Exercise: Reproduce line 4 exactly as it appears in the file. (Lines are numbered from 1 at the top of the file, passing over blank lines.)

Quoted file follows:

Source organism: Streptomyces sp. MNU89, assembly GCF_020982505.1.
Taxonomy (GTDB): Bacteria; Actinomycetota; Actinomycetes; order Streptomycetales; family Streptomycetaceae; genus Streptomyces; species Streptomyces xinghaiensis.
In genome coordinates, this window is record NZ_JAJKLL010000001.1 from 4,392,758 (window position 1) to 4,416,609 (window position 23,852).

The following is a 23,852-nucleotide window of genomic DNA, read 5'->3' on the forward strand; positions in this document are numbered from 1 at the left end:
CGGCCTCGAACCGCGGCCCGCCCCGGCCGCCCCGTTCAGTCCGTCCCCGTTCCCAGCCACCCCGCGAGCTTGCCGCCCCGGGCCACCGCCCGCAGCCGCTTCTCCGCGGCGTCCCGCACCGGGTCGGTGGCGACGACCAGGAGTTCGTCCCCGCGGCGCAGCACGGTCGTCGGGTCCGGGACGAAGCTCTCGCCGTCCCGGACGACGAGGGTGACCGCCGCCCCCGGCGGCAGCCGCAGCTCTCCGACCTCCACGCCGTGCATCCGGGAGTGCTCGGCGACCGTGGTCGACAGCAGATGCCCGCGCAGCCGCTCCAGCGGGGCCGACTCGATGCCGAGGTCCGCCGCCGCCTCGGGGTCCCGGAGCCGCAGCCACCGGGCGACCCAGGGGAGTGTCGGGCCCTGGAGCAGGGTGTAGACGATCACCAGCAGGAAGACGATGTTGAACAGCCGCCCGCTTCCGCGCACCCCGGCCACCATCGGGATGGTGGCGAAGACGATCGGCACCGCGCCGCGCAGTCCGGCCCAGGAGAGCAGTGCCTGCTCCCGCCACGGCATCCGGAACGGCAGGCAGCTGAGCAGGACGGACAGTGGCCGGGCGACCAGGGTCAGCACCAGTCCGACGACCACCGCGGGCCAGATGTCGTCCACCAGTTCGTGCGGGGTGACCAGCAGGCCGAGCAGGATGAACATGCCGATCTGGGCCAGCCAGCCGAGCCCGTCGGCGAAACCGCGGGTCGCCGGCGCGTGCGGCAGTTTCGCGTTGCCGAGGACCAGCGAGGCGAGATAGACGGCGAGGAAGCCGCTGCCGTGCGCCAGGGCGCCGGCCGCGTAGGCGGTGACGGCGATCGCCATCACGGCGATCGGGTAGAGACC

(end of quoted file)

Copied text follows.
The following is a 23,852-nucleotide window of genomic DNA, read 5'->3' on the forward strand; positions in this document are numbered from 1 at the left end: